From a sound standpoint, the band had always steered heavily toward their southern rock/alt-country side when performing live and with two drummers on stage, they did so more than usual. They also elected to open things up more than they normally would, letting Gagne and Fishman take songs in directions they wouldn’t normally go. They weren’t going to become Phish by any means, but they were looking to explore some new musical terrain, something that both sides talked about before heading out.

“We’re not going to change our sound to be more like Phish,” Mallet said at the time. “And he doesn’t want to change our sound.”

As far as good people to hang out with, any Phish fan would quickly tell you that Fishman is at the top or damn near close to the top of their list and after touring with him. That would totally make sense if you asked Gagne, who fondly recalls sitting in the van with Fishman in a hotel parking lot until 6am drinking Tequila and blasting King Crimson. It’s all fun and games until the hotel staff comes out and tells you to take things inside though. At a show in Maryland, Gagne fondly recalls that when his fellow drummer hit the stage, he “wore a cheap, orange fedora made of plastic and a pink feathery boa,” a look that is actually kind on brand for Fishman, a man known to rock a crazy outfit or three.

Now a couple years later, Gagne is now playing drums for another popular Maine band, The Ghost of Paul Revere as the Mallets original drummer, Brian Higgins rejoined the group a year or so ago. In October of 2019, both Gagne and Fishman joined the band on stage in Portland as they celebrated their tenth anniversary.

But for the band and Gagne, their time spent traveling and playing with Fishman left on a mark on them. For the Mallet Brothers Band, Luke Mallet (the other brother) later said that the shows with Fishman “helped get us into some rooms we wouldn’t have played and expand our audience.” Adding that “it was a pretty fun time.” The Mallet Brothers Band released their seventh studio album Gold Light on Friday and will be hitting the road this summer.

Gagne remains in contact with Fishman, albeit sparingly. For the most part, their communication usually involves Gagne dropping Fishman a line to see if he’s heard of an obscure band that came across his radar or knew of a certain drummer.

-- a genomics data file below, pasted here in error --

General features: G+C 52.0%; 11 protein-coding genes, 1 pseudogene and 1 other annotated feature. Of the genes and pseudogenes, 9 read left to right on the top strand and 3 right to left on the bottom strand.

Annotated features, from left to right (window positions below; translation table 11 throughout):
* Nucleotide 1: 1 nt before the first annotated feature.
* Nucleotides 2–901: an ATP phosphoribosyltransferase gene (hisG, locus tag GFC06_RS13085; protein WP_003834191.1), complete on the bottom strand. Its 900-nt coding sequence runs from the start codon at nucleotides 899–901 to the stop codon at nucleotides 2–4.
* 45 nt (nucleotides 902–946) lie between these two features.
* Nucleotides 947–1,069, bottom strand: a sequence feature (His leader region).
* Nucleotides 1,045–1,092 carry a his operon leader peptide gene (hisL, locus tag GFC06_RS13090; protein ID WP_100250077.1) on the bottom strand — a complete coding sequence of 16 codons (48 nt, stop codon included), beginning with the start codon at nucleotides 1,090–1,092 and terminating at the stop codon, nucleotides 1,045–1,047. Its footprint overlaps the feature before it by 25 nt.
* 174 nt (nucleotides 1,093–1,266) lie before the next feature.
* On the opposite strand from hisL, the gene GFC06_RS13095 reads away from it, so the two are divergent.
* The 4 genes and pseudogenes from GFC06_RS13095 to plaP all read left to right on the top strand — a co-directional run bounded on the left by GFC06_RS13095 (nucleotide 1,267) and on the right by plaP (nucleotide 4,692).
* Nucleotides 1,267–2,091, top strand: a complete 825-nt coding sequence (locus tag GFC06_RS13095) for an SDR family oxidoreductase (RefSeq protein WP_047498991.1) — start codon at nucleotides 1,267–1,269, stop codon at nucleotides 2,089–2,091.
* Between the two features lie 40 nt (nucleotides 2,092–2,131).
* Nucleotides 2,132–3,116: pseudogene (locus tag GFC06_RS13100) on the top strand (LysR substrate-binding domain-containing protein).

“I sent him a clip of JD Beck. He hadn’t heard of him, and then we both went off about how the kid is so good it’s maddening. I won’t repeat exactly what he said, but it was hilarious.”

Some of the lessons Gagne learned from the Phish drummer definitely stuck with him. Yet the lessons were often not delivered in words but by actions. Gagne said that any words of advice or nuggets of wisdom were expressed “mostly by example,” add that Fishman “was always so cool, down to earth, and extremely humble.”

“The guy is wildly successful, but he never made anything about him. It was always about how he could play into what we were doing as a band, or how he could support what I was doing on drums. He could have, at any time, just taken over on the kit and steamrolled what I was doing. He never did that. He only added to or highlighted what I was playing. He’s just a brilliant musician in that regard.”

Fishman also stressed to Gagne that above all, what matters the most is the song. If the song is good, then “once you have that, the possibilities are infinite. Without a solid foundation and structure, it makes it difficult to explore options and really expand on them.”

Songs are important and all, but we should never diminish the importance of a good feather boa and cheap fedora.

This summer, Gagne is back on the road with The Ghost of Paul Revere while Fishman and Phish also are back out there on tour. With both drummers out traveling the country, there’s bound to be a text exchange or two and if luck would have it for Gagne, a hotel parking lot out there suitable for late-night Tequila-drinking and King Crimson-blasting sessions. Yet even if that doesn’t happen, Gagne still considers himself “the luckiest drummer I know, to have had that opportunity” to play alongside Fishman, something that young 12-year-old Chuck wouldn’t have believed possible.

And let’s be honest. Gagne definitely stole that shirt from his older brother but it’s cool, we won’t say anything.



Categories: Music